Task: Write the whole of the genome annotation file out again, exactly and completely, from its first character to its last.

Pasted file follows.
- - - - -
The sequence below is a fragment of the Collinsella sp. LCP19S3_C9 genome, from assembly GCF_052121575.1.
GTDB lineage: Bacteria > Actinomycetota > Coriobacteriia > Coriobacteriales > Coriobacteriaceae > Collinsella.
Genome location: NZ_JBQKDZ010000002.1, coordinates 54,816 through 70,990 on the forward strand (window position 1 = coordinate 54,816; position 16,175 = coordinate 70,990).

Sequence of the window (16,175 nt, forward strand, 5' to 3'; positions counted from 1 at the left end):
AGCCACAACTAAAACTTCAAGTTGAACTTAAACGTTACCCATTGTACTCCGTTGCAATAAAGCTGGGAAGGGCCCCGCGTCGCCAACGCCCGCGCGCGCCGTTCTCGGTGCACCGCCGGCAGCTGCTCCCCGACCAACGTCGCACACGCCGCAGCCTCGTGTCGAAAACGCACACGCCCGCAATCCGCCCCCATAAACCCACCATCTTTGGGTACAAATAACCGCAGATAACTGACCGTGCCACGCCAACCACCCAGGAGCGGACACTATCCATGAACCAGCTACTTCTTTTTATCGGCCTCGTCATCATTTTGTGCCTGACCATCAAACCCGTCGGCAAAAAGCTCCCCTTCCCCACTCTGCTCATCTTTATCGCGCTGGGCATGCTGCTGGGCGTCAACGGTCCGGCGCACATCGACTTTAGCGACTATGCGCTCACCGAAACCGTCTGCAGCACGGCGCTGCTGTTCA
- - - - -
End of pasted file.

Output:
The sequence below is a fragment of the Collinsella sp. LCP19S3_C9 genome, from assembly GCF_052121575.1.
GTDB lineage: Bacteria > Actinomycetota > Coriobacteriia > Coriobacteriales > Coriobacteriaceae > Collinsella.
Genome location: NZ_JBQKDZ010000002.1, coordinates 54,816 through 70,990 on the forward strand (window position 1 = coordinate 54,816; position 16,175 = coordinate 70,990).

Sequence of the window (16,175 nt, forward strand, 5' to 3'; positions counted from 1 at the left end):
AGCCACAACTAAAACTTCAAGTTGAACTTAAACGTTACCCATTGTACTCCGTTGCAATAAAGCTGGGAAGGGCCCCGCGTCGCCAACGCCCGCGCGCGCCGTTCTCGGTGCACCGCCGGCAGCTGCTCCCCGACCAACGTCGCACACGCCGCAGCCTCGTGTCGAAAACGCACACGCCCGCAATCCGCCCCCATAAACCCACCATCTTTGGGTACAAATAACCGCAGATAACTGACCGTGCCACGCCAACCACCCAGGAGCGGACACTATCCATGAACCAGCTACTTCTTTTTATCGGCCTCGTCATCATTTTGTGCCTGACCATCAAACCCGTCGGCAAAAAGCTCCCCTTCCCCACTCTGCTCATCTTTATCGCGCTGGGCATGCTGCTGGGCGTCAACGGTCCGGCGCACATCGACTTTAGCGACTATGCGCTCACCGAAACCGTCTGCAGCACGGCGCTGCTGTTCA